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Eager mother makes life difficult at calving time
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Eager mother makes life difficult at calving time

Jaclyn Wilson raises Red Angus cattle at Wilson Ranch near Lakeside, Nebraska. Send comments to her at jaclyn@flyingdiamondgenetics.com.

Well, we have been without power going on 10 hours as of Monday morning. I’m sure with all of the heavy snow there are probably numerous power lines down. Every highway around us is closed, but here on the ranch we are still open for business.

One of the great things I love about our industry are the messages or calls checking in when there is a storm that will hit or has hit. I wonder how many urbanites have a blizzard that hits them and the neighbor texts “hang in there, stay safe, and make sure and take care of yourself too?”

It was a beast-and not a very nice one. The rain started on Saturday. It continued on through until around 6 Sunday morning and then the snow came. The temps would have made it tolerable until someone decided, “Hey, let’s throw in some wind too.” The Weather Channel app said gust over 50 mph and I believe it.

The recipient cows are in a lot by the house and I have enough overhang barn space I could bring all of them in under cover. The natural service cows are pasture calving and don’t get that luxury. Their saving grace is that they are in one of our “hilliest” pastures and have some protection when Mother Nature gets hormonal.

Fortunately, there were only a handful of calves on Sunday (when I’m writing this) and hopefully the wind will continue to die down, as there is a lot of snow that is going to have to be moved.

All of our older cows (minus the recips in the lot) are in one group right now. As I mentioned before, the cows that were brought home from the North Place are calving now. Usually it’s not a big issue. I’ll go around the pasture once or twice a day and get everything tagged, weighed and banded as needed.

Minus the additional miles of jarring on the ATV, I actually prefer pasture calving to lot calving. From a statistical standpoint my death loss is less in the pasture, I have fewer issues with sickness, and the calves seem to get up and go quicker. If I miss a day of tagging in the lot, it’s no biggie to tag them the next day. Out in the pasture, if I miss a day it’s going to be a race. There are also disadvantages such as covering more miles, not as convenient to check, and the cows seem to be growlier.

Pasture calving has been going pretty smoothly, except for one issue: 3322.

For some reason this coming 8-year-old registered Red Angus cow that is supposed to calve with the next group of calvers starting May 1, has decided it is her life mission to adopt every new calf that comes along whether that pair wants the addition or not. It’s not a friendly adoption. This Bessy is a bully.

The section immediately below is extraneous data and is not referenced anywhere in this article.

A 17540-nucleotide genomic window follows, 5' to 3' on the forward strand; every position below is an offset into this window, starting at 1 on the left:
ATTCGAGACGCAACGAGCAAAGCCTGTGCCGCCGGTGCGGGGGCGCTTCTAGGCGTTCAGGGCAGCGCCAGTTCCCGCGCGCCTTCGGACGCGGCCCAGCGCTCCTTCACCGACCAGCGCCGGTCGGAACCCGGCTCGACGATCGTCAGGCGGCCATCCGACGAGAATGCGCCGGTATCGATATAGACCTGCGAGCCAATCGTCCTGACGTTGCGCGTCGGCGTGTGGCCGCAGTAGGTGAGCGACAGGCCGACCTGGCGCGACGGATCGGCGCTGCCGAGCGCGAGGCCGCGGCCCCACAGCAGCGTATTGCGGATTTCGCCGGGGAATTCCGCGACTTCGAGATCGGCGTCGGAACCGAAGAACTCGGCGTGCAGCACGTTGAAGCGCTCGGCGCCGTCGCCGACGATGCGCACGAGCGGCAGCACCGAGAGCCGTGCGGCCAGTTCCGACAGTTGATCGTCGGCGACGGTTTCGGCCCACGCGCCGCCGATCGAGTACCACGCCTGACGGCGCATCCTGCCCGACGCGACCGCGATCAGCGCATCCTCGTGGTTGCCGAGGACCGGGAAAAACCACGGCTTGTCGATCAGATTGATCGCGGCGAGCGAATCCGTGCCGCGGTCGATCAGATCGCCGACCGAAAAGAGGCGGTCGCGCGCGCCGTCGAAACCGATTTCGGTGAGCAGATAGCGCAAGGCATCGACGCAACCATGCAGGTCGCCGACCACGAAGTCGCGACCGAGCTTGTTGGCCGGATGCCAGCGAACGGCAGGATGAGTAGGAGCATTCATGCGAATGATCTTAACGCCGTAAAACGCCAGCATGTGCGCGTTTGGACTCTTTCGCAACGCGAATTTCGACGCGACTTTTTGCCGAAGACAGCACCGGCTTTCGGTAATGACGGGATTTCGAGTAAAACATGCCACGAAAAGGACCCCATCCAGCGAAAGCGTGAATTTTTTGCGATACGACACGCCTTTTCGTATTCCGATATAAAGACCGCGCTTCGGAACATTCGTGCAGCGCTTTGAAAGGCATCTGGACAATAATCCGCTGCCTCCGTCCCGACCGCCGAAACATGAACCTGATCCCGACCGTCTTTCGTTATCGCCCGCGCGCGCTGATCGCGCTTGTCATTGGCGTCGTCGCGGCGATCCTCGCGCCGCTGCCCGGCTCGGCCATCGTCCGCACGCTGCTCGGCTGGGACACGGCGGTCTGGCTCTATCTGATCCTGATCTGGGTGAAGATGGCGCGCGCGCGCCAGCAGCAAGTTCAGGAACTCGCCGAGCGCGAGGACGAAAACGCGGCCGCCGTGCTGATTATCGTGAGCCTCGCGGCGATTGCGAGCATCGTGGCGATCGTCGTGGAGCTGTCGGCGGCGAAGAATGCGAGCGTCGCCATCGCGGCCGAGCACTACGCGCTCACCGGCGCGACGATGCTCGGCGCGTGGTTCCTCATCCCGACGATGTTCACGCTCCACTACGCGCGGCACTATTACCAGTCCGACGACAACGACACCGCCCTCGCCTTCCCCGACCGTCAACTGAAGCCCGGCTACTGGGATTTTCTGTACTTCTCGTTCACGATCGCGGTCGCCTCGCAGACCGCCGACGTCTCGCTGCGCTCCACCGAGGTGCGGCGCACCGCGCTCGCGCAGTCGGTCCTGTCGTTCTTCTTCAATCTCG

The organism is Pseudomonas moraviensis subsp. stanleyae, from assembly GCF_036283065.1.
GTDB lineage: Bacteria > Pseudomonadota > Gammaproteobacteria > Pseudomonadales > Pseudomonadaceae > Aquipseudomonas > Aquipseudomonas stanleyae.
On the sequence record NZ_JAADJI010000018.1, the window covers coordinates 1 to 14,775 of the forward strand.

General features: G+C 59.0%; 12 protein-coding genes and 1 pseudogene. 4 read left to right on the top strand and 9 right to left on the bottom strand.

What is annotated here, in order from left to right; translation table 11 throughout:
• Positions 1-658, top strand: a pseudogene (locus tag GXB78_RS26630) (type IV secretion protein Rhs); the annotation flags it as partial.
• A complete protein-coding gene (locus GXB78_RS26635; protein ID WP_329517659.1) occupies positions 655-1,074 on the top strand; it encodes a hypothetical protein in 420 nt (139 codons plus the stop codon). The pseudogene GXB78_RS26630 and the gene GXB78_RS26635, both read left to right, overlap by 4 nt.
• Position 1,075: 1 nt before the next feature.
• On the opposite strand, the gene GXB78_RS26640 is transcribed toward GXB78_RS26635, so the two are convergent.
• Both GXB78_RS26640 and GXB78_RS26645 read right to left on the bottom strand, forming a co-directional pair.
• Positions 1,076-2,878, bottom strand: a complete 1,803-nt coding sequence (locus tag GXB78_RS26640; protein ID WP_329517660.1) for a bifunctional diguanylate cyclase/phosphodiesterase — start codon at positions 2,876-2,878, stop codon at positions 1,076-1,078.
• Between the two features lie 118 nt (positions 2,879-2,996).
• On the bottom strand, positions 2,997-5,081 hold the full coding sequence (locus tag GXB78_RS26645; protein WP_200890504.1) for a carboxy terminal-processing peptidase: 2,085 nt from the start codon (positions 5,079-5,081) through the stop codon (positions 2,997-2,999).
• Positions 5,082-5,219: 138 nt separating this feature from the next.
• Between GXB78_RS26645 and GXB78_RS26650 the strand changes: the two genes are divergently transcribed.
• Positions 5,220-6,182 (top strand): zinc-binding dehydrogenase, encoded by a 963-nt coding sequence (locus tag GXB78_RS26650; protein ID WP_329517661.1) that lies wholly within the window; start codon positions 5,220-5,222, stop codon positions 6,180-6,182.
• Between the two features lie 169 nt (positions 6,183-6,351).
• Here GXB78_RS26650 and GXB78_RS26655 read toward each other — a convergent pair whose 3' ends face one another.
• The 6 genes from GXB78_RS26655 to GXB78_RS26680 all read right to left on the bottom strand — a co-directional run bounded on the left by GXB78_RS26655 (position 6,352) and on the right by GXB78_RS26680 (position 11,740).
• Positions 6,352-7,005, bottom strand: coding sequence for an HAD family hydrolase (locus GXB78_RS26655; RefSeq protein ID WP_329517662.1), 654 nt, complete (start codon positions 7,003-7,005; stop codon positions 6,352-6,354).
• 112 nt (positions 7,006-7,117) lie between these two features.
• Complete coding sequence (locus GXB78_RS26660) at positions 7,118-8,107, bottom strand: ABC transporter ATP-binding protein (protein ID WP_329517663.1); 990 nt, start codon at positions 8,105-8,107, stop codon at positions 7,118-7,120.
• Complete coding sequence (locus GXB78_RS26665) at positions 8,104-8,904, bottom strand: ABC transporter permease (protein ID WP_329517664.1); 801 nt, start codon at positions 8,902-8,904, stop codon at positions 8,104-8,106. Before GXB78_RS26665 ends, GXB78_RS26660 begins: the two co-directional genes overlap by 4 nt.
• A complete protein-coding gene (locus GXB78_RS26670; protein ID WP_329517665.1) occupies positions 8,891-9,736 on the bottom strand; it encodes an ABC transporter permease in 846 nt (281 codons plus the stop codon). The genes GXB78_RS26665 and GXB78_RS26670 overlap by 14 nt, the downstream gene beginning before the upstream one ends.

The first calf she decided to “adopt” was an embryo transfer calf of my own out of a cow that I flushed last year. I came over the hill and 3322 had this calf completely in her control. The poor calf’s surrogate acted like she was in tears.

With some fancy ATV work and the help of the four-legged terror, we finally got the pair separated off and moved to the pasture to the north where I had started to “pair out” some others. It was wishful thinking that we were done with this lack of judgement.

The next morning I was down making a run around the pasture again and I saw a couple cows off in the distance. Yep, there was 3322 claiming a full sister to the same calf she tried to claim the day before. Her bullying that day was a little more aggressive. Every time the calf’s mom would get close, 3322 would literally chase her off. This time I wasn’t so friendly. In a short amount of time, 3322 was in timeout in the next pasture by herself. Or so I thought.

The next day I was down for yet another pass. I had a calf that I had tagged the previous evening in the furthest southeast corner of this large pasture. It’s a great place to be born but a real bear to get in and out of with anything but an ATV. That morning the little heifer was up next to the fence and while he mom was off grazing, there was 3322 admiring her through the wires. Any move the little heifer made, 3322 followed it intently on the other side.

I finished tagging for the morning and returned that late afternoon to check over things. I got all the way to the far corner of the pasture and there was my brockle face cow, who now seemed to be missing a calf. I started looking through all of the washouts, and nothing.

Finally in my infinite wisdom, I drove through a gate into the next pasture, went over a mile down the fence line, and lo and behold, there in opposite corner of the pasture was 3322 with a nice little brockle face heifer.

I stormed up, grabbed the heifer to take her back to her mom, said a couple choice words to 3322 and traveled the mile back to reunite the pair.

My words must have been effective. Last I heard, she was making a new home with the young cows after she slipped by the Boss Man when feeding.

Tomorrow will be another day – hopefully with a lot less wind, less snow, electricity and 3322 staying exactly where she is supposed to.

Jaclyn Wilson is more than a rancher, raising Red Angus cattle at Wilson Ranch near Lakeside, Nebraska. She’s an artist with a welder’s torch. She holds leadership positions with several agriculture organizations. She can be reached at jaclyn@flyingdiamondgenetics.com. This column represents the views of one person and are not necessarily the opinion of the Midwest Messenger.   

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Jaclyn Wilson raises Red Angus cattle at Wilson Ranch near Lakeside, Nebraska. Send comments to her at jaclyn@flyingdiamondgenetics.com.

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